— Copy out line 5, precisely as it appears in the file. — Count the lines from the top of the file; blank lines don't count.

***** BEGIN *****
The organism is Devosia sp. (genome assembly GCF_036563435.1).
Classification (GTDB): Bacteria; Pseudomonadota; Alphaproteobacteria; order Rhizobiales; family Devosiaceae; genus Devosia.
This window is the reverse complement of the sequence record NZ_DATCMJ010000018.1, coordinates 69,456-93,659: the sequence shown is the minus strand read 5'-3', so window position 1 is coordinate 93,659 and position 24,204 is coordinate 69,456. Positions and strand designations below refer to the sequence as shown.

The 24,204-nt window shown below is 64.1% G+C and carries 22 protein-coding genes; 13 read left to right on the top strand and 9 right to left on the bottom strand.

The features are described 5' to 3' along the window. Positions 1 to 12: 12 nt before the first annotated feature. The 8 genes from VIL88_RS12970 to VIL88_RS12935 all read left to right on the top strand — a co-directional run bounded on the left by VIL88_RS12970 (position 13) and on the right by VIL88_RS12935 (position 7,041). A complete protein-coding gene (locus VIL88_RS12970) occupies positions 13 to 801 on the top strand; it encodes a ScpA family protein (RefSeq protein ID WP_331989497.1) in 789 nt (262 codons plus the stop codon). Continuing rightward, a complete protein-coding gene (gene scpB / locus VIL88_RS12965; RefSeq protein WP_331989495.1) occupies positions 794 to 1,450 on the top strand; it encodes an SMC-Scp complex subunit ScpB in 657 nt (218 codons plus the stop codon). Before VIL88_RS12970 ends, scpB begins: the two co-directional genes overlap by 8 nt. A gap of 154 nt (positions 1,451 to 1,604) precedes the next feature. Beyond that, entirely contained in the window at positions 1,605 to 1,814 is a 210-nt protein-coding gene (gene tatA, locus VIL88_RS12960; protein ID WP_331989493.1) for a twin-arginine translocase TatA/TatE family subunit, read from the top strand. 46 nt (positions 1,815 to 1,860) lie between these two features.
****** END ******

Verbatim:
The features are described 5' to 3' along the window. Positions 1 to 12: 12 nt before the first annotated feature. The 8 genes from VIL88_RS12970 to VIL88_RS12935 all read left to right on the top strand — a co-directional run bounded on the left by VIL88_RS12970 (position 13) and on the right by VIL88_RS12935 (position 7,041). A complete protein-coding gene (locus VIL88_RS12970) occupies positions 13 to 801 on the top strand; it encodes a ScpA family protein (RefSeq protein ID WP_331989497.1) in 789 nt (262 codons plus the stop codon). Continuing rightward, a complete protein-coding gene (gene scpB / locus VIL88_RS12965; RefSeq protein WP_331989495.1) occupies positions 794 to 1,450 on the top strand; it encodes an SMC-Scp complex subunit ScpB in 657 nt (218 codons plus the stop codon). Before VIL88_RS12970 ends, scpB begins: the two co-directional genes overlap by 8 nt. A gap of 154 nt (positions 1,451 to 1,604) precedes the next feature. Beyond that, entirely contained in the window at positions 1,605 to 1,814 is a 210-nt protein-coding gene (gene tatA, locus VIL88_RS12960; protein ID WP_331989493.1) for a twin-arginine translocase TatA/TatE family subunit, read from the top strand. 46 nt (positions 1,815 to 1,860) lie between these two features.